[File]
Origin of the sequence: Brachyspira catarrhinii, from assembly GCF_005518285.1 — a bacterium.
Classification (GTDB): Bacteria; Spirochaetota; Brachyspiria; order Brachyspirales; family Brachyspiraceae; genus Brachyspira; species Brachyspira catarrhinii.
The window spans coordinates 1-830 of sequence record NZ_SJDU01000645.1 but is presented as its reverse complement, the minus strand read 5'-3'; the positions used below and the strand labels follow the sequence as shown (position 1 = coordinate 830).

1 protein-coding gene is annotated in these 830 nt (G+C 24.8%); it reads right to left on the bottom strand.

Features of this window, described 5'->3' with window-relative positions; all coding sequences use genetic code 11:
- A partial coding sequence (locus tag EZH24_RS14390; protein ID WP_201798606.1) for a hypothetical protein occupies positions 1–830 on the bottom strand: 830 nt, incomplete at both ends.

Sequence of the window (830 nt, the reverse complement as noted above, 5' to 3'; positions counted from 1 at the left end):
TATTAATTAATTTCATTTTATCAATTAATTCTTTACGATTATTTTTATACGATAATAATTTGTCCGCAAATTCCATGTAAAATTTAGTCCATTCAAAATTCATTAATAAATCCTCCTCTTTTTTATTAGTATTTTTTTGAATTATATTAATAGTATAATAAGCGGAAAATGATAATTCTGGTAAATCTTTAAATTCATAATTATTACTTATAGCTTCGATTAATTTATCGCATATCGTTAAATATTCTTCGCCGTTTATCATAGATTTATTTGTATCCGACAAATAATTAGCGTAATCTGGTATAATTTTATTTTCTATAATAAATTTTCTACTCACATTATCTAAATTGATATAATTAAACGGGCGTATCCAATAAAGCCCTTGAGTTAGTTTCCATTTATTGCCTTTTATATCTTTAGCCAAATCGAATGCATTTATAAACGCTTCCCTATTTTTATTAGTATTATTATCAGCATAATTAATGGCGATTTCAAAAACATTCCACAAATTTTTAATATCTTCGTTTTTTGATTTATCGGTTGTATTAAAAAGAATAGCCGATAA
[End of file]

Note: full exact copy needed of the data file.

Origin of the sequence: Brachyspira catarrhinii, from assembly GCF_005518285.1 — a bacterium.
Classification (GTDB): Bacteria; Spirochaetota; Brachyspiria; order Brachyspirales; family Brachyspiraceae; genus Brachyspira; species Brachyspira catarrhinii.
The window spans coordinates 1-830 of sequence record NZ_SJDU01000645.1 but is presented as its reverse complement, the minus strand read 5'-3'; the positions used below and the strand labels follow the sequence as shown (position 1 = coordinate 830).

1 protein-coding gene is annotated in these 830 nt (G+C 24.8%); it reads right to left on the bottom strand.

Features of this window, described 5'->3' with window-relative positions; all coding sequences use genetic code 11:
- A partial coding sequence (locus tag EZH24_RS14390; protein ID WP_201798606.1) for a hypothetical protein occupies positions 1–830 on the bottom strand: 830 nt, incomplete at both ends.

Sequence of the window (830 nt, the reverse complement as noted above, 5' to 3'; positions counted from 1 at the left end):
TATTAATTAATTTCATTTTATCAATTAATTCTTTACGATTATTTTTATACGATAATAATTTGTCCGCAAATTCCATGTAAAATTTAGTCCATTCAAAATTCATTAATAAATCCTCCTCTTTTTTATTAGTATTTTTTTGAATTATATTAATAGTATAATAAGCGGAAAATGATAATTCTGGTAAATCTTTAAATTCATAATTATTACTTATAGCTTCGATTAATTTATCGCATATCGTTAAATATTCTTCGCCGTTTATCATAGATTTATTTGTATCCGACAAATAATTAGCGTAATCTGGTATAATTTTATTTTCTATAATAAATTTTCTACTCACATTATCTAAATTGATATAATTAAACGGGCGTATCCAATAAAGCCCTTGAGTTAGTTTCCATTTATTGCCTTTTATATCTTTAGCCAAATCGAATGCATTTATAAACGCTTCCCTATTTTTATTAGTATTATTATCAGCATAATTAATGGCGATTTCAAAAACATTCCACAAATTTTTAATATCTTCGTTTTTTGATTTATCGGTTGTATTAAAAAGAATAGCCGATAA